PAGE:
- RUM lot Contents and Office Equipment Insurance. This insurance covers your RUM lot contents and any business equipment you may have to run your business.
- Workers Compensation Insurance – Protects all workers for accident or injury while working. However, if you’re a sole trader or a director or partner of your own business, or you’re employed by a Trust of which you are a trustee, you’re not considered a worker, so you’re not covered by your accident insurance policy. You can take out Workplace Personal Injury Insurance to cover you if you’d like to, but it’s not compulsory.
- Workplace personal injury Insurance. If you’re a sole trader or a director or partner of your own business, or you’re employed by a Trust where you’re a trustee, you’re not considered a worker, so you’re not covered by your accident insurance policy. Workplace Personal Injury Insurance insures you against work-related injury or illness. This type of policy may cover you for injuries at work or while travelling to or from work.
What are some scenarios Resident Unit Managers may face?
Scenario 1: Injury to Holiday letting guest
An elderly woman who enjoyed travelling rented a holiday unit managed by RUM. As she sat on a plastic chair on the balcony, the chair broke under her weight. The guest suffered serious injuries as a result of this fall. She took legal action against the RUM, as well as the owner of the property as she believed they were negligent in keeping a defective chair at the holiday apartment.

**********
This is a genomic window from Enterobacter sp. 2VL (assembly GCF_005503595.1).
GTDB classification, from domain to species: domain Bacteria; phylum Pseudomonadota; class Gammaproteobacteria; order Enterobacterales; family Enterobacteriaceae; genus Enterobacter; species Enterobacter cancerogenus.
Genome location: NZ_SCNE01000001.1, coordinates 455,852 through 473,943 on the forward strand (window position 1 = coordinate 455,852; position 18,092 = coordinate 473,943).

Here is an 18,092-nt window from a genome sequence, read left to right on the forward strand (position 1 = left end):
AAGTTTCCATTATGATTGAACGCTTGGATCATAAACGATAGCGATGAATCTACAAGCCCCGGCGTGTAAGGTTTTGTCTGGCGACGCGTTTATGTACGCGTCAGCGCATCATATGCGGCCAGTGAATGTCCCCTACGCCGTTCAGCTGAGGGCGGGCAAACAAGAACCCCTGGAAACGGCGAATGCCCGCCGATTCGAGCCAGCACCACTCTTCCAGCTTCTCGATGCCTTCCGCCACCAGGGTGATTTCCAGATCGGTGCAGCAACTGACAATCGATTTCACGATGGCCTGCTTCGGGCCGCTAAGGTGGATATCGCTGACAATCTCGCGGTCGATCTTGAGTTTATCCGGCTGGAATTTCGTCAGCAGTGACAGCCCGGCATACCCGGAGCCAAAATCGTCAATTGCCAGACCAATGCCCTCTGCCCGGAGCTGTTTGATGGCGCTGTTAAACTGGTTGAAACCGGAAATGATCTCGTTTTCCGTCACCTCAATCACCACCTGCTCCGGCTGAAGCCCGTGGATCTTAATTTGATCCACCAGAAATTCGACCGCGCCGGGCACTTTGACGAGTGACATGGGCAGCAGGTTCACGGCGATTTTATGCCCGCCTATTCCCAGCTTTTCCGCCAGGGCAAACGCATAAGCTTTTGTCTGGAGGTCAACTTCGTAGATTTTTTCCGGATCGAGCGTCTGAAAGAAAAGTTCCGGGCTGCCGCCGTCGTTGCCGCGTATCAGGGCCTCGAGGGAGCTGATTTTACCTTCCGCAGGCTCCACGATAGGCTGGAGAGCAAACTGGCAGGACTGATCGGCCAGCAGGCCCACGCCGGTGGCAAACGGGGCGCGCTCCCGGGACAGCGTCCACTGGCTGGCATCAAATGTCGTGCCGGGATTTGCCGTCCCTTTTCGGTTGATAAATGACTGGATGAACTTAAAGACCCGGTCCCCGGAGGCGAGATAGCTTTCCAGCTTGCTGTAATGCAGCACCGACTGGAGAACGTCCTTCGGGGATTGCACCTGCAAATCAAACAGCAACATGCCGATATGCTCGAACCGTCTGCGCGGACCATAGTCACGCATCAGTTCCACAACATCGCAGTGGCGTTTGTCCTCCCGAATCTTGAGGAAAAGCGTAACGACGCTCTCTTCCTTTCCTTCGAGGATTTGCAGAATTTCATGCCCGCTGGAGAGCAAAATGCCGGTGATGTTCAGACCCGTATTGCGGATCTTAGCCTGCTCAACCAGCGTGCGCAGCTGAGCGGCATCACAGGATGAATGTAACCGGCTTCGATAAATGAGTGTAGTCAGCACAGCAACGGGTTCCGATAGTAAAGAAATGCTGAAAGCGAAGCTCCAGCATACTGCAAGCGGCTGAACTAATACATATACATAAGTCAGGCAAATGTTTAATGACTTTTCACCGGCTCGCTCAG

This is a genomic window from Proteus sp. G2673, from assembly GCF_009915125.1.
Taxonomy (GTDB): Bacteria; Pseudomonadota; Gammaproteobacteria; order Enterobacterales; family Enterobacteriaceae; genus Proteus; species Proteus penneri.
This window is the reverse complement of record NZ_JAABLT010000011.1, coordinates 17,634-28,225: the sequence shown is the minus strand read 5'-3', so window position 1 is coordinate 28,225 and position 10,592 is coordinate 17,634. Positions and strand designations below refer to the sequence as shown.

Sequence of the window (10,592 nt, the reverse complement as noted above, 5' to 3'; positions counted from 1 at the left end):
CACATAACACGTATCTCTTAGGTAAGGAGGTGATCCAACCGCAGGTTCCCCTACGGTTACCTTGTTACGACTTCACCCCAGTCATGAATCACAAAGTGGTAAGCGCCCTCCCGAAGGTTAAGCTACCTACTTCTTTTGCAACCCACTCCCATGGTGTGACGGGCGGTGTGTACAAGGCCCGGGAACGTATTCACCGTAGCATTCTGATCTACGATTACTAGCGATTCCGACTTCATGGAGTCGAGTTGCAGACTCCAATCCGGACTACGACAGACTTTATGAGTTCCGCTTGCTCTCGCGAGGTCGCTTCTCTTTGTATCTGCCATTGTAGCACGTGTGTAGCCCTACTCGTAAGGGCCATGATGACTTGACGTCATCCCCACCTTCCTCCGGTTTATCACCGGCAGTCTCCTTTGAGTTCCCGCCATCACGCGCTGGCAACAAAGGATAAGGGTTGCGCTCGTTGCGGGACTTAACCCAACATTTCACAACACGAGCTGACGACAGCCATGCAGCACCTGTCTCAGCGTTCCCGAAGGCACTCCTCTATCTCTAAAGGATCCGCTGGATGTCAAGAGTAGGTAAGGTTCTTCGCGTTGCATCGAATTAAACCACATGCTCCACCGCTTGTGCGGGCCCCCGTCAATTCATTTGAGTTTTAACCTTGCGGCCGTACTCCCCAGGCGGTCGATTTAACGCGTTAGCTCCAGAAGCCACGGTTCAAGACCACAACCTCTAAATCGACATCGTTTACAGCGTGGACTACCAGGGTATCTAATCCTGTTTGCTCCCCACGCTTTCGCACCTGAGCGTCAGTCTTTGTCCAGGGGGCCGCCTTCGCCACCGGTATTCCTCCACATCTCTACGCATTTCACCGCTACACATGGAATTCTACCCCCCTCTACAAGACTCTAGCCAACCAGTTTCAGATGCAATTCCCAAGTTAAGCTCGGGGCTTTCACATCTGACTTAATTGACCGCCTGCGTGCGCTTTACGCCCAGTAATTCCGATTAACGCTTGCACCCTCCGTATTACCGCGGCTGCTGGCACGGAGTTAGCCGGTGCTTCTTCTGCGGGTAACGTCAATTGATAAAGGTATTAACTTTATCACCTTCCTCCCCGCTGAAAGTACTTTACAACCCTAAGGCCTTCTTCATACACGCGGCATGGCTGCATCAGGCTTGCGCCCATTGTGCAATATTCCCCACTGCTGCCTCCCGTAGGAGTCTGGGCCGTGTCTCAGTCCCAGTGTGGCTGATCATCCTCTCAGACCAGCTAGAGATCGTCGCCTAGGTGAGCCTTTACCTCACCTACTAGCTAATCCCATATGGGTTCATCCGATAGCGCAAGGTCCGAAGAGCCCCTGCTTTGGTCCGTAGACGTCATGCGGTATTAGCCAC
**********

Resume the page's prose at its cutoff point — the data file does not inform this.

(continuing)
Outcome: Fortunately, the RUM had Public Liability Insurance and the insurer was able to help cover the legal fees he incurred in defending himself, as well as the compensation he was required to pay the elderly woman.
Scenario 2: Repairs & Maintenance
The RUM was requested to make some minor repairs to the non-mechanical entrance door to the foyer of the building, common property. The repairs were made. Later in the week the door slammed shut and shattered glass it one of the occupants of the scheme.
Outcome: The lot owner sued the RUM alleging the repairs contributed to the incident. The Professional Indemnity insurer represented the RUM and successfully argued the incident was not caused by the minor repairs completed by the RUM.